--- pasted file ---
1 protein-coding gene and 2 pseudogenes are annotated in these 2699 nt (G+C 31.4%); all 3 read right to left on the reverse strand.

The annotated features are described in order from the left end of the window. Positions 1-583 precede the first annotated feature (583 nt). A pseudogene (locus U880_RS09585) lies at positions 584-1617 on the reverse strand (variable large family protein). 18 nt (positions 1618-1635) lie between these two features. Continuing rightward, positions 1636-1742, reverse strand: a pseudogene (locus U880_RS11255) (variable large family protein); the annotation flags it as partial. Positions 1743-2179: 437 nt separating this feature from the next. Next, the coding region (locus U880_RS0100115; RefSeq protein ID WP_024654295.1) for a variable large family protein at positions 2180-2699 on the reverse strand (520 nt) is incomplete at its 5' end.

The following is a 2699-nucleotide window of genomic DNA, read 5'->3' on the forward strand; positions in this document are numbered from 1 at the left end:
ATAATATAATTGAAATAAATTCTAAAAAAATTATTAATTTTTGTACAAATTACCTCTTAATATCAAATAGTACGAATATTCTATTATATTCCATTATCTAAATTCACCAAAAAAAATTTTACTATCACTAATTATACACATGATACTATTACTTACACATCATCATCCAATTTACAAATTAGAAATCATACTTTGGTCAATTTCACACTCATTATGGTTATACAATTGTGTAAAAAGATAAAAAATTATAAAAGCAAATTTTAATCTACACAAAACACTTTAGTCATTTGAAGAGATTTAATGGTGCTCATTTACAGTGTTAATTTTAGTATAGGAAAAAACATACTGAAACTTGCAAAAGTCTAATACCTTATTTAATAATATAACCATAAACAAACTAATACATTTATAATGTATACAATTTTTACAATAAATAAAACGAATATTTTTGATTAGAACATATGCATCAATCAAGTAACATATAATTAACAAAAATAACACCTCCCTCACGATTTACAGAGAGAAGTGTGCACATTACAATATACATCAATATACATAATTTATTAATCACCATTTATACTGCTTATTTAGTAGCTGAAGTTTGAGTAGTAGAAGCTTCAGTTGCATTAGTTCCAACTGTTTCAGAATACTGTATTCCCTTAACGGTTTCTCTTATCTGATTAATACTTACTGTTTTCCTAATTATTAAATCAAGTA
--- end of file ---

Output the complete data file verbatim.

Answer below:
1 protein-coding gene and 2 pseudogenes are annotated in these 2699 nt (G+C 31.4%); all 3 read right to left on the reverse strand.

The annotated features are described in order from the left end of the window. Positions 1-583 precede the first annotated feature (583 nt). A pseudogene (locus U880_RS09585) lies at positions 584-1617 on the reverse strand (variable large family protein). 18 nt (positions 1618-1635) lie between these two features. Continuing rightward, positions 1636-1742, reverse strand: a pseudogene (locus U880_RS11255) (variable large family protein); the annotation flags it as partial. Positions 1743-2179: 437 nt separating this feature from the next. Next, the coding region (locus U880_RS0100115; RefSeq protein ID WP_024654295.1) for a variable large family protein at positions 2180-2699 on the reverse strand (520 nt) is incomplete at its 5' end.

The following is a 2699-nucleotide window of genomic DNA, read 5'->3' on the forward strand; positions in this document are numbered from 1 at the left end:
ATAATATAATTGAAATAAATTCTAAAAAAATTATTAATTTTTGTACAAATTACCTCTTAATATCAAATAGTACGAATATTCTATTATATTCCATTATCTAAATTCACCAAAAAAAATTTTACTATCACTAATTATACACATGATACTATTACTTACACATCATCATCCAATTTACAAATTAGAAATCATACTTTGGTCAATTTCACACTCATTATGGTTATACAATTGTGTAAAAAGATAAAAAATTATAAAAGCAAATTTTAATCTACACAAAACACTTTAGTCATTTGAAGAGATTTAATGGTGCTCATTTACAGTGTTAATTTTAGTATAGGAAAAAACATACTGAAACTTGCAAAAGTCTAATACCTTATTTAATAATATAACCATAAACAAACTAATACATTTATAATGTATACAATTTTTACAATAAATAAAACGAATATTTTTGATTAGAACATATGCATCAATCAAGTAACATATAATTAACAAAAATAACACCTCCCTCACGATTTACAGAGAGAAGTGTGCACATTACAATATACATCAATATACATAATTTATTAATCACCATTTATACTGCTTATTTAGTAGCTGAAGTTTGAGTAGTAGAAGCTTCAGTTGCATTAGTTCCAACTGTTTCAGAATACTGTATTCCCTTAACGGTTTCTCTTATCTGATTAATACTTACTGTTTTCCTAATTATTAAATCAAGTA